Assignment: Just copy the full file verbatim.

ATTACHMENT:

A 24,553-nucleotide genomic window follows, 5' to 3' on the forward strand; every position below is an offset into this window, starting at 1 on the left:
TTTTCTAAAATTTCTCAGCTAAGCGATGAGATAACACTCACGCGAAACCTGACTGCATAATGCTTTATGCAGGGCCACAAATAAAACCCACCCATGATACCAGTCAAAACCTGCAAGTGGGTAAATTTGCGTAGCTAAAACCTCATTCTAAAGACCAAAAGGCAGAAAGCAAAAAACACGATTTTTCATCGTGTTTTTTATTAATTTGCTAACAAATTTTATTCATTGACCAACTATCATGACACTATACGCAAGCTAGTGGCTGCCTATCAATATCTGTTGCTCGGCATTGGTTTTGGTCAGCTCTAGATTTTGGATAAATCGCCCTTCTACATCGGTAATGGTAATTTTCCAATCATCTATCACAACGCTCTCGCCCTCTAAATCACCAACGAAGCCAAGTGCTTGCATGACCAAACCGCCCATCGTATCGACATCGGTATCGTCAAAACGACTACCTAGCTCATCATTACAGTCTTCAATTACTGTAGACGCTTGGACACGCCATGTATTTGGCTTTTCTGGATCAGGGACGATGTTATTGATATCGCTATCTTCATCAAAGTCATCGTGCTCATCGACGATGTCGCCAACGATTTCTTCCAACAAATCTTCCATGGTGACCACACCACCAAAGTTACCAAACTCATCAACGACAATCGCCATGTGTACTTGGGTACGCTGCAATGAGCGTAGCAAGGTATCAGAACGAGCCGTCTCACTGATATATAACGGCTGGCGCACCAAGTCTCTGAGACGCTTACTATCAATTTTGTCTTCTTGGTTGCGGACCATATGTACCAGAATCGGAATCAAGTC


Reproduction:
A 24,553-nucleotide genomic window follows, 5' to 3' on the forward strand; every position below is an offset into this window, starting at 1 on the left:
TTTTCTAAAATTTCTCAGCTAAGCGATGAGATAACACTCACGCGAAACCTGACTGCATAATGCTTTATGCAGGGCCACAAATAAAACCCACCCATGATACCAGTCAAAACCTGCAAGTGGGTAAATTTGCGTAGCTAAAACCTCATTCTAAAGACCAAAAGGCAGAAAGCAAAAAACACGATTTTTCATCGTGTTTTTTATTAATTTGCTAACAAATTTTATTCATTGACCAACTATCATGACACTATACGCAAGCTAGTGGCTGCCTATCAATATCTGTTGCTCGGCATTGGTTTTGGTCAGCTCTAGATTTTGGATAAATCGCCCTTCTACATCGGTAATGGTAATTTTCCAATCATCTATCACAACGCTCTCGCCCTCTAAATCACCAACGAAGCCAAGTGCTTGCATGACCAAACCGCCCATCGTATCGACATCGGTATCGTCAAAACGACTACCTAGCTCATCATTACAGTCTTCAATTACTGTAGACGCTTGGACACGCCATGTATTTGGCTTTTCTGGATCAGGGACGATGTTATTGATATCGCTATCTTCATCAAAGTCATCGTGCTCATCGACGATGTCGCCAACGATTTCTTCCAACAAATCTTCCATGGTGACCACACCACCAAAGTTACCAAACTCATCAACGACAATCGCCATGTGTACTTGGGTACGCTGCAATGAGCGTAGCAAGGTATCAGAACGAGCCGTCTCACTGATATATAACGGCTGGCGCACCAAGTCTCTGAGACGCTTACTATCAATTTTGTCTTCTTGGTTGCGGACCATATGTACCAGAATCGGAATCAAGTC